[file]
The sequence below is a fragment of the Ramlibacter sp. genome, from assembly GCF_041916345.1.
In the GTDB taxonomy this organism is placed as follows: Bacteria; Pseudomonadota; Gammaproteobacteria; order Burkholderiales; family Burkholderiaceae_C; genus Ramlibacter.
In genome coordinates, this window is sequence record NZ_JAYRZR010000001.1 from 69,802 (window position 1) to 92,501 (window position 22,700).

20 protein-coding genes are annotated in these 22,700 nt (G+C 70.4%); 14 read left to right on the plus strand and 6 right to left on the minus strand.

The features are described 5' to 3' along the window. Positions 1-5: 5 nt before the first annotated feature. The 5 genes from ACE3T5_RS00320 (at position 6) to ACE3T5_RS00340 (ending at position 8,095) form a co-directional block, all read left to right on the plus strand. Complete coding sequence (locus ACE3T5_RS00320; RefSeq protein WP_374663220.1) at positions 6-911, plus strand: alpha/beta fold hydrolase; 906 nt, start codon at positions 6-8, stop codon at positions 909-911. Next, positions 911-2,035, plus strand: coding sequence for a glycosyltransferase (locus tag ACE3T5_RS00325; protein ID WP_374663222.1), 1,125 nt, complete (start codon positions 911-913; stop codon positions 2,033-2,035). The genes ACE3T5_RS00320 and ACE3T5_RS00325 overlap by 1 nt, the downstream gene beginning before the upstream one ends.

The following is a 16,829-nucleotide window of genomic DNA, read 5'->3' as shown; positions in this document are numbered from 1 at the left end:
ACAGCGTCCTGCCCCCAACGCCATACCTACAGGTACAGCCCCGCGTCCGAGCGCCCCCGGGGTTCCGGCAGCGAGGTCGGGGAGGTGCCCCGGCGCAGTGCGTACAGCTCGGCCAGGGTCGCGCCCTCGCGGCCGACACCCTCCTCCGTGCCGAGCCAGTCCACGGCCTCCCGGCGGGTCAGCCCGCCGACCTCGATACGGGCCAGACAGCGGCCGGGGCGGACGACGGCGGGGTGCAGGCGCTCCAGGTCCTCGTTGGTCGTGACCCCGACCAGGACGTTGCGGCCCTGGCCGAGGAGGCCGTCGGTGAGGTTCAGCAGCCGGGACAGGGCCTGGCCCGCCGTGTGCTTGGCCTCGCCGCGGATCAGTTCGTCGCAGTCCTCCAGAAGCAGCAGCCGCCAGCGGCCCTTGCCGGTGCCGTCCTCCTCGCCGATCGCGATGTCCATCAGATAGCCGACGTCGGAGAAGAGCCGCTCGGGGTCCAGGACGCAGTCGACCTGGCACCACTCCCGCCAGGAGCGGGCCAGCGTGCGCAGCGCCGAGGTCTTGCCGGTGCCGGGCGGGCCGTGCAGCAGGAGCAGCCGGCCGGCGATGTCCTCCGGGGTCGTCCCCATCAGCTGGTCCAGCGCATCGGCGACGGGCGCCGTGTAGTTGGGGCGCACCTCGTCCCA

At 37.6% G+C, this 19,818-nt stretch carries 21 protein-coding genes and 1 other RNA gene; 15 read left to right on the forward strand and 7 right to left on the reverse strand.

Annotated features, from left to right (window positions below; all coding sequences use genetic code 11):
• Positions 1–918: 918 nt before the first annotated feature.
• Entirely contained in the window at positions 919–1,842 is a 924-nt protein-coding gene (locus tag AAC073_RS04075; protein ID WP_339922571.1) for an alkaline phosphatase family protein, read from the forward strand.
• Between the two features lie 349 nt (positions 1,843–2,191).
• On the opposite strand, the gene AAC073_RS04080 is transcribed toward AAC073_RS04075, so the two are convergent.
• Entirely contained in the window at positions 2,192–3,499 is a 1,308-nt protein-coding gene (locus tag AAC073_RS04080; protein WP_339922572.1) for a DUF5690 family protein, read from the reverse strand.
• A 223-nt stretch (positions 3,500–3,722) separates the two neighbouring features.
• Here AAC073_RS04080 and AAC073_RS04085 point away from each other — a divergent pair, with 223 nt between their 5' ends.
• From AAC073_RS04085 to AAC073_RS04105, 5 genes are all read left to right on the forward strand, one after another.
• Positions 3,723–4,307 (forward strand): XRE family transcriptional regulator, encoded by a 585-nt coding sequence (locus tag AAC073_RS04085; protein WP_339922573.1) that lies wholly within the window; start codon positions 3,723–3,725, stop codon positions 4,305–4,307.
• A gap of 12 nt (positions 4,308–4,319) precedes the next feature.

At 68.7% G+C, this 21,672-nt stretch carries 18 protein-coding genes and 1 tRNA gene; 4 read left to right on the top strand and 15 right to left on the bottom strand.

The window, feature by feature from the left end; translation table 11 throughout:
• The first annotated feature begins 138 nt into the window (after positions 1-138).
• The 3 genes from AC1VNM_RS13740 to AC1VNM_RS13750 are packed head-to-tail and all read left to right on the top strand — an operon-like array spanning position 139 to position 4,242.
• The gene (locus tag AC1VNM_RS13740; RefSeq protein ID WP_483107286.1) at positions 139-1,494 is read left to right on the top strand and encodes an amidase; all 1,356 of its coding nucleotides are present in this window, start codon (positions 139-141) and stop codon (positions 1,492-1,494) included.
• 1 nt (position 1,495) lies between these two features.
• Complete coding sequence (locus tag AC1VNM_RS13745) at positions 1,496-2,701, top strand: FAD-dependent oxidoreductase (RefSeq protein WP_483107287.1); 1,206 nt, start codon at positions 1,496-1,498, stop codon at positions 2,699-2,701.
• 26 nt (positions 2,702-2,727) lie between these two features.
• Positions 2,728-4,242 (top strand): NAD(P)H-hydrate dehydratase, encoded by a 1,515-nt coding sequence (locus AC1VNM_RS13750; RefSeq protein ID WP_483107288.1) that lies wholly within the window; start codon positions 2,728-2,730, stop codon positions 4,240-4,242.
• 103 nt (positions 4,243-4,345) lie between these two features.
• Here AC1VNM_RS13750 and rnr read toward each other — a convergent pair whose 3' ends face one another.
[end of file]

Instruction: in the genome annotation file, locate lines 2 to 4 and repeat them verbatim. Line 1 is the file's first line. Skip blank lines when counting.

In the GTDB taxonomy this organism is placed as follows: Bacteria; Pseudomonadota; Gammaproteobacteria; order Burkholderiales; family Burkholderiaceae_C; genus Ramlibacter.
In genome coordinates, this window is sequence record NZ_JAYRZR010000001.1 from 69,802 (window position 1) to 92,501 (window position 22,700).

20 protein-coding genes are annotated in these 22,700 nt (G+C 70.4%); 14 read left to right on the plus strand and 6 right to left on the minus strand.